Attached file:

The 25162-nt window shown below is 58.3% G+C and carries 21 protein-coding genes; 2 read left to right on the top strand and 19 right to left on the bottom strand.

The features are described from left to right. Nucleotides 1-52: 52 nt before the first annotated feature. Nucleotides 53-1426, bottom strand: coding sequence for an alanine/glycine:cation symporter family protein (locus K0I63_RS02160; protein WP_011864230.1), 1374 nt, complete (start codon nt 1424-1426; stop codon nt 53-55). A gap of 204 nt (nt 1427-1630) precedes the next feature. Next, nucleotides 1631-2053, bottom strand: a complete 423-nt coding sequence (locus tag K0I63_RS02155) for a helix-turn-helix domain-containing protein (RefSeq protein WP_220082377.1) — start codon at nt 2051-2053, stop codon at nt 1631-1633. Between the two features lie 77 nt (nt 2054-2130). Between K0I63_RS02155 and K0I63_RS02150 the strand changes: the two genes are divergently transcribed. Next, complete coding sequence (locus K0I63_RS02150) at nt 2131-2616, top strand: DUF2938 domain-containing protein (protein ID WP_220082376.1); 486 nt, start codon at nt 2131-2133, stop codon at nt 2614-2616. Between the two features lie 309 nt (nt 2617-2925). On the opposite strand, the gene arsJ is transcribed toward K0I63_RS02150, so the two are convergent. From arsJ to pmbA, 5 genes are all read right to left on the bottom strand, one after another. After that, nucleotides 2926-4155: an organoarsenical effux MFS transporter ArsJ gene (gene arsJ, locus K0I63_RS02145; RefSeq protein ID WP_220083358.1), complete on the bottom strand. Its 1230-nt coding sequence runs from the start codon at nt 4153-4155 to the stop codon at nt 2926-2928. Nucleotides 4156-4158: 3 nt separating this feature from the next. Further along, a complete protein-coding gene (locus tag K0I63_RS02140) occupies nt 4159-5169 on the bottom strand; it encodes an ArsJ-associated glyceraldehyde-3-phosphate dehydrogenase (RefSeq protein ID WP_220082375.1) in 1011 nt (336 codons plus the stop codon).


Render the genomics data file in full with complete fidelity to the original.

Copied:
The 25162-nt window shown below is 58.3% G+C and carries 21 protein-coding genes; 2 read left to right on the top strand and 19 right to left on the bottom strand.

The features are described from left to right. Nucleotides 1-52: 52 nt before the first annotated feature. Nucleotides 53-1426, bottom strand: coding sequence for an alanine/glycine:cation symporter family protein (locus K0I63_RS02160; protein WP_011864230.1), 1374 nt, complete (start codon nt 1424-1426; stop codon nt 53-55). A gap of 204 nt (nt 1427-1630) precedes the next feature. Next, nucleotides 1631-2053, bottom strand: a complete 423-nt coding sequence (locus tag K0I63_RS02155) for a helix-turn-helix domain-containing protein (RefSeq protein WP_220082377.1) — start codon at nt 2051-2053, stop codon at nt 1631-1633. Between the two features lie 77 nt (nt 2054-2130). Between K0I63_RS02155 and K0I63_RS02150 the strand changes: the two genes are divergently transcribed. Next, complete coding sequence (locus K0I63_RS02150) at nt 2131-2616, top strand: DUF2938 domain-containing protein (protein ID WP_220082376.1); 486 nt, start codon at nt 2131-2133, stop codon at nt 2614-2616. Between the two features lie 309 nt (nt 2617-2925). On the opposite strand, the gene arsJ is transcribed toward K0I63_RS02150, so the two are convergent. From arsJ to pmbA, 5 genes are all read right to left on the bottom strand, one after another. After that, nucleotides 2926-4155: an organoarsenical effux MFS transporter ArsJ gene (gene arsJ, locus K0I63_RS02145; RefSeq protein ID WP_220083358.1), complete on the bottom strand. Its 1230-nt coding sequence runs from the start codon at nt 4153-4155 to the stop codon at nt 2926-2928. Nucleotides 4156-4158: 3 nt separating this feature from the next. Further along, a complete protein-coding gene (locus tag K0I63_RS02140) occupies nt 4159-5169 on the bottom strand; it encodes an ArsJ-associated glyceraldehyde-3-phosphate dehydrogenase (RefSeq protein ID WP_220082375.1) in 1011 nt (336 codons plus the stop codon).